Day three led the band along Caribou creek and, then, up a winding ATV trail to an abandoned airstrip overlooking the valley. We ate oatmeal for breakfast and packed our tents to prepare for the day’s hike. Lizzie, Sage, Ellie, and Carolyn powered through the toughest portion of the hike and, per usual, expended their remaining energy supporting their friends. We reached the airstrip by early afternoon, ate lunch, and seized the opportunity for some much-needed rest. The gang lounged about, playing cards, talking, and journaling. Later, one of the leaders, Bibbs, instructed the students in a long yoga class (Your dutiful scribe watched from the sidelines after quickly finding that the movements disagreed with his joints). That evening, the leaders cooked a lentil curry while the students played cards, and the team tucked in to prepare for its next venture.
On the fourth day, Taking the team’s spirit into consideration and the strong desire among the group to explore the surrounding area, we stayed another night at the airstrip and set out on a day hike into the valley. We followed an ATV trail West along the hills overlooking Caribou Creek and bushwhacked through a gorgeous gorge (ask your kids about it (use this exact phrase)) until we reached another, steeper gorge which afforded no passage. There, we began a half-summit up a foothill where we enjoyed a long few hours of play and, then, marched back down to eat lunch before beginning the track back to camp. Upon arrival, Elizabeth, Sage, and Carolyn made Mac and Cheese, and the gang ate in the shadow of a dilapidated excavator before turning in for the night.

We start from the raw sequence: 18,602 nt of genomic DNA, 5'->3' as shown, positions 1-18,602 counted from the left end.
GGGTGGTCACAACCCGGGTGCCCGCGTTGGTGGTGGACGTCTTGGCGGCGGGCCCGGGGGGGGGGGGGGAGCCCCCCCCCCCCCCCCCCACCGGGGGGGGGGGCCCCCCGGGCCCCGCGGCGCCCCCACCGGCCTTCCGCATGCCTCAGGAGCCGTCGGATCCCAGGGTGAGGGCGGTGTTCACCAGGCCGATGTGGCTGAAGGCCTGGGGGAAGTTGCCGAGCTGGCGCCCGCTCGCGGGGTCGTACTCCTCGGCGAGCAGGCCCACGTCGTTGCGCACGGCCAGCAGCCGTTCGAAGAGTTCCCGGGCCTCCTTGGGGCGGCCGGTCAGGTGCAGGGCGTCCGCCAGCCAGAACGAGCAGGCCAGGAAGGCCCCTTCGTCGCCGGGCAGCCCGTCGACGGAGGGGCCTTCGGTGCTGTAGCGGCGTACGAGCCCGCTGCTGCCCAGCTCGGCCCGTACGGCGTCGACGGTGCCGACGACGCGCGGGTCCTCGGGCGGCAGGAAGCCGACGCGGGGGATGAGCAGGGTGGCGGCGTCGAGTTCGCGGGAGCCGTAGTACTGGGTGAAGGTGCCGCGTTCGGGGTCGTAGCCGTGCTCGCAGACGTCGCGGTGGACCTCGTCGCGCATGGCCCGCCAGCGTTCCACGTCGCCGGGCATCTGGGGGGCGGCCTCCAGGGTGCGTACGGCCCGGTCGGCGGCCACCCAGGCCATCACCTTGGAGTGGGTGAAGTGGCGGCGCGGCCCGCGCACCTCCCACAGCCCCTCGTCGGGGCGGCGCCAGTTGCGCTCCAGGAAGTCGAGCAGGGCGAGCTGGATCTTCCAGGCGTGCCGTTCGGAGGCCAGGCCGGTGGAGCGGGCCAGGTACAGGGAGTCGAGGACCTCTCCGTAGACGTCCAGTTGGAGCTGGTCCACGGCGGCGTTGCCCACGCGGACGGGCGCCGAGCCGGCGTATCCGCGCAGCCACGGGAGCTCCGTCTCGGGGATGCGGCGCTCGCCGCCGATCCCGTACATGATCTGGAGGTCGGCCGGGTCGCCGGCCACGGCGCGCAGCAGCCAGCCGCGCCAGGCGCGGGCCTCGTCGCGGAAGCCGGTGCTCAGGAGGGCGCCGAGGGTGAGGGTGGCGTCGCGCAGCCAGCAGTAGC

The next morning, we packed up camp and began the march back to the trailhead. It was a relatively short day, and the team arrived back at its campsite with plenty of time to spare – enough time to begin plotting. See, the other section of the NLT trip was beginning its backpacking trip the next day and, unbeknownst to them, we were returning the way we came. A plot was hatched – a devious plot – and, in a vain effort to divert the devious attentions of these would-be marauders, the leaders brought willing members of the troop up an overlooking foothill. They remained set. So, while the Cooks – Jakson, Asher, and Lizzie – prepared burrito bowls for the company, the rest of the team huddled next to them under the tarp and schemed. We hopped into our bags with a budding fire in our bellies and a lust for blind, irrational mischief.